I have been working on the Bangladesh Caterers Association (BCA) curry awards since 2017 and each year the competition becomes fiercer and the actual night more glamorous. This year the awards night was held on 30 October 2022 and is now in its 16th year, where this special event announces the regional winners of its prestigious Chef and Restaurant of the Year Awards and celebrates their success as a community.
This year, industry expert and celebrity Greg Wallace, MBE, and Tasmin Lucia-Khan were the hosts of the night, which took place at the Park Plaza, London. The theme for the awards was – ‘Celebrating Success & Inspiring Others’, a theme that is close to the heart and mission of BCA.
There were seven regional chef winners, three takeaways who won ‘Takeaway of the Year’ and ten winning restaurants, with a new category for ‘Best Newcomer of the Year’, which was won by Pach Bhai, in Whitechapel, London. Each winner was chosen from hundreds of outstanding entrants and was judged on their innovation, presentation of food, hygiene standards, and customer service.
These awards celebrate the success of local restaurants, who are critical in keeping local communities thriving and crucially the very best of the Bangladeshi curry industry, shining a light on great local curry houses that are creating some of the best experiences on the high street. All the winners are not just inspiring this industry, they are keeping the legacy of British curry alive and show the best of what our curry houses have to offer.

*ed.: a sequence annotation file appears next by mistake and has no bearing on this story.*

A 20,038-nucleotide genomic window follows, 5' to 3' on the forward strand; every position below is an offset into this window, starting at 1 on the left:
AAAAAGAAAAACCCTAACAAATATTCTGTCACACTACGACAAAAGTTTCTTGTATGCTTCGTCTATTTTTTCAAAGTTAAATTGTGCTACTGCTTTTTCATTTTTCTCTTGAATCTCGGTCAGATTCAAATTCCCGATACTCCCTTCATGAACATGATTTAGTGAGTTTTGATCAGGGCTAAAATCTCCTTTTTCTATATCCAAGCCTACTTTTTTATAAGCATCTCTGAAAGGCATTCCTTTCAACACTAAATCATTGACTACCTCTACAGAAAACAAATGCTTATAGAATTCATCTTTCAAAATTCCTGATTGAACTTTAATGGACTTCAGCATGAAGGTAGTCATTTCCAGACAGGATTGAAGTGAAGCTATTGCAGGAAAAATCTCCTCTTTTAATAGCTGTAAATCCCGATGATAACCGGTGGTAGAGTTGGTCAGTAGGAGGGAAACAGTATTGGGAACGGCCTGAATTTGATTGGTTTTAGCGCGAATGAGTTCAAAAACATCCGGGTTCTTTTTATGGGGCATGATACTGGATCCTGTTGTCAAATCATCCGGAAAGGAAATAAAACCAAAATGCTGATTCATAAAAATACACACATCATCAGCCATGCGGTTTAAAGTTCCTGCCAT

Times have been tough for the hospitality industry in recent years. They battled the global pandemic, and lockdowns and are now facing their biggest challenge with the cost-of-living crisis. Confidence of this sector has tumbled, and times are tough. These uncertainties are impacting Britain’s curry industry and unless costs come under control, many curry restaurants will go under, and sadly many jobs will be lost.
Sadly, the great British tikka masala – the nation’s favourite dish – is under threat as never before and the curry industry is being hit by cost increases in everything from gas to spices, vegetable oil to mango chutney. Pre-pandemic, the UK’s curry industry contributed £4.2 billion to the national economy and now during these uncertain times, BCA seeks to unlock this industry’s full potential once again, as one of the biggest engines for growth in the UK economy.
This is an organization that believes in community, where together with its 12,000 members it can make a difference. So, if you are reading this, do try to support your local curry house, if you can.